Downloaded begins similarly to how Napster took over the internet; messy, chaotic, and so fast it is hard to keep up.
If you are in your mid-twenties to mid-thirties there is a good chance that you have used the program Napster to download music files from the internet. Back in the late ‘90s Napster exploded rapidly in popularity beyond just college campuses, reaching roughly 50 million users at its peak sharing music files with each other. Although Napster was shut down by the music industry over a decade ago, Downloaded explains how significant it was in shaping the way we purchase music today, but more importantly, how it changed the way people use the internet.
Downloaded begins similarly to how Napster took over the internet; messy, chaotic, and so fast it is hard to keep up. Before the documentary spirals off into a whirlwind it begins with a brief prologue that details how Napster began using clever visuals that mimic the old-school chat rooms it was born in. From there it quickly jumps around to several areas including all the media hype at the height of Napster’s popularity, the upbringing of one of co-founders (Shawn Fanning), and a quick history lesson on how singles and albums got their popularity in the 1950’s. Eventually, the documentary begins to feel comfortable in its own skin, and tells the story of the rise and fall of Napster in a chronological order.
Like most successful technology, it is impossible to comprehend the significance of Napster unless you experienced what it was like without it. But it was important for more than just the obvious reasons. The first thing the documentary touches on is that the program was also a way for people to communicate by adding friends (users) using its chat rooms before social networks really took off. The other thing people tend to forget about Napster is that it not only provided a way to obtain the latest (sometimes even pre-released) music, but it also was a way to get rare import tracks, live recordings, and other material that was not commercially available for everyone.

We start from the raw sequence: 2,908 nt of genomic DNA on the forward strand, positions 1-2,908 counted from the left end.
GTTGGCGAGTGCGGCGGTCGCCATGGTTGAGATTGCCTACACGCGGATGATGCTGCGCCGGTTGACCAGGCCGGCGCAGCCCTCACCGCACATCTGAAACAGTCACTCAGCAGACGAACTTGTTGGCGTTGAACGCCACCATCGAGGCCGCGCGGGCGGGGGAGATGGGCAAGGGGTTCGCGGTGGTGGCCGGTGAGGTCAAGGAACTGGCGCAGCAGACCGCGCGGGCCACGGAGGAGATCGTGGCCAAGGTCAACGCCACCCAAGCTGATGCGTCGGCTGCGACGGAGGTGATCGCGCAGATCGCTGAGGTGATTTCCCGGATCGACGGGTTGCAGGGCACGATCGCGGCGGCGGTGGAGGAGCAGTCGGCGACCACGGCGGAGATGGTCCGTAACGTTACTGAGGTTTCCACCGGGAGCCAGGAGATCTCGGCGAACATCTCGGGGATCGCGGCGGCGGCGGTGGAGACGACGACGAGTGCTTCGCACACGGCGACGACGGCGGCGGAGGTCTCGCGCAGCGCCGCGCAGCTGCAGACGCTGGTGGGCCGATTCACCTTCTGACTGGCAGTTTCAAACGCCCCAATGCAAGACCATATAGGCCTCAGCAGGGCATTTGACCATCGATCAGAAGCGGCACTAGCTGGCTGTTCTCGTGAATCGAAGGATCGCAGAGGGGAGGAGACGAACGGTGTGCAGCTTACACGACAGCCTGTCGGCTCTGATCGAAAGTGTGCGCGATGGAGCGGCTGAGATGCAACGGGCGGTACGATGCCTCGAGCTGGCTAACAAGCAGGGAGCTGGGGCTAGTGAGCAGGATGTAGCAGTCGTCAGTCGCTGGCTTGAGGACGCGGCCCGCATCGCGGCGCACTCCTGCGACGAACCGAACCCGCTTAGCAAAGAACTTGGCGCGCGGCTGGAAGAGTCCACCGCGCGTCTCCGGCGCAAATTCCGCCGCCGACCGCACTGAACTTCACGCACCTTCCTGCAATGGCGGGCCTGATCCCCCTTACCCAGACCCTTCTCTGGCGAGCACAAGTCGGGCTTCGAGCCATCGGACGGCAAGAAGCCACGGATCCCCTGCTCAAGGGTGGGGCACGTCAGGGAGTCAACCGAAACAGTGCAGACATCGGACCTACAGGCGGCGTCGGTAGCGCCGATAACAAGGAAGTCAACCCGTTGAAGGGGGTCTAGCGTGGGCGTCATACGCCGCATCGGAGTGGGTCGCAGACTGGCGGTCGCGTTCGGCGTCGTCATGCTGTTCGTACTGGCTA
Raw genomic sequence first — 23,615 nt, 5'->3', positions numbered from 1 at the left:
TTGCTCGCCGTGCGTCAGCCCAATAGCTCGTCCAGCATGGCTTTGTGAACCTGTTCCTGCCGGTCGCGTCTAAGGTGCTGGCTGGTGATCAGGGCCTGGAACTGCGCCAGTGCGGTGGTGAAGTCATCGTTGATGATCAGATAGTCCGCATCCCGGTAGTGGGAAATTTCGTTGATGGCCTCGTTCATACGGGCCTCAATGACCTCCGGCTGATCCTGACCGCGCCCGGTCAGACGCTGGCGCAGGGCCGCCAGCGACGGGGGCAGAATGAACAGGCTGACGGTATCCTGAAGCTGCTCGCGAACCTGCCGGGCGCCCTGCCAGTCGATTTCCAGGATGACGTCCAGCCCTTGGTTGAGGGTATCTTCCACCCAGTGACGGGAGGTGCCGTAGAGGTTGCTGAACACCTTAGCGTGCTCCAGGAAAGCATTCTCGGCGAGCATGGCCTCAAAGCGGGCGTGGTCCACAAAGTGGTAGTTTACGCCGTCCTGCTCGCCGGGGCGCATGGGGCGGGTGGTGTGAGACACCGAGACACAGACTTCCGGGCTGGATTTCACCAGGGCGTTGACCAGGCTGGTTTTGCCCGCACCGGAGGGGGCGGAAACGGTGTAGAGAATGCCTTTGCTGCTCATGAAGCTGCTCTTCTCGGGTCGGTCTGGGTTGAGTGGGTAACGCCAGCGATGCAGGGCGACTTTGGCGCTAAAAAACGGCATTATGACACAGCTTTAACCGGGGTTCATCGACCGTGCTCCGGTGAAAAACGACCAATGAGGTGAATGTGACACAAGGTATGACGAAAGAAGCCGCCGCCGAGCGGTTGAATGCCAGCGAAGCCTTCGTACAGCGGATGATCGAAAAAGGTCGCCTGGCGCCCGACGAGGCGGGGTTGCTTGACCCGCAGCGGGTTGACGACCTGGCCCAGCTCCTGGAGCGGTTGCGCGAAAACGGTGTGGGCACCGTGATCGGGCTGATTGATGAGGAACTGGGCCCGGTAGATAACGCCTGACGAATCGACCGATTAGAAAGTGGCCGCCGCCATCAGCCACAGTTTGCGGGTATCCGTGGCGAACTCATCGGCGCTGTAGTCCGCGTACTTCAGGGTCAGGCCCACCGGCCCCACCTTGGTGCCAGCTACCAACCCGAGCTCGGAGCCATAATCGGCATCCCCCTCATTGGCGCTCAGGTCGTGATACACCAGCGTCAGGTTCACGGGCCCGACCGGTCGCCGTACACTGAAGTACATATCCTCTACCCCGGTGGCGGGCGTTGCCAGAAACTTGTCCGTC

Downloaded does not take a very balanced approach, showing its bias toward pro-Napster in almost every scene. While Napster may have been originally intended as a means to discover (or steal, depending on who you ask) music, it was mostly used as a method to get free music that you would normally have to pay for. Even after all of these years, the founders of the program still skirt around this issue as if they were speaking in front of a courtroom instead of a camera. This makes the whole experience less intimate and more as if they are still trying to convince naysayers of its legitimacy long after the fact.
With almost 30 minutes left of the documentary, it had already shown the fall of Napster and that all the additional investments to revive the company was pointless. Yet Downloaded just keeps the cameras rolling and shifts towards detailing the effects had on the music industry. Which leads to the fundamental issue of the documentary; is it the story of Napster, downloading in general, or the music industry? Although the title does not explicitly indicate it would have to be solely about Napster, 90% of the documentary revolves around it. Thus, Downloaded becomes unbalanced when it begins to focus more on the music industry and less on Napster. With a few tweaks it could easily be a documentary about the fall of the music industry and how it looked at Napster as the enemy instead of a potential friend.
Most people familiar with the story are not going to find very many hidden gems in Downloaded, but the documentary does serve as an enjoyable nostalgic recount of the Napster era for those who experienced it. However, this will be much more beneficial for those who know little to nothing about the history and have not experienced anything outside of iTunes for music delivery. So while Downloaded is an informative piece on how Napster revolutionized digital music, it does not go out of its way to investigate anything new. Shawn Fanning always looks as if he is holding something back, especially when the camera focuses in on him staring intensely at the ground, making it seem like the documentary is content with showing his state of inner turmoil without actually exploring it.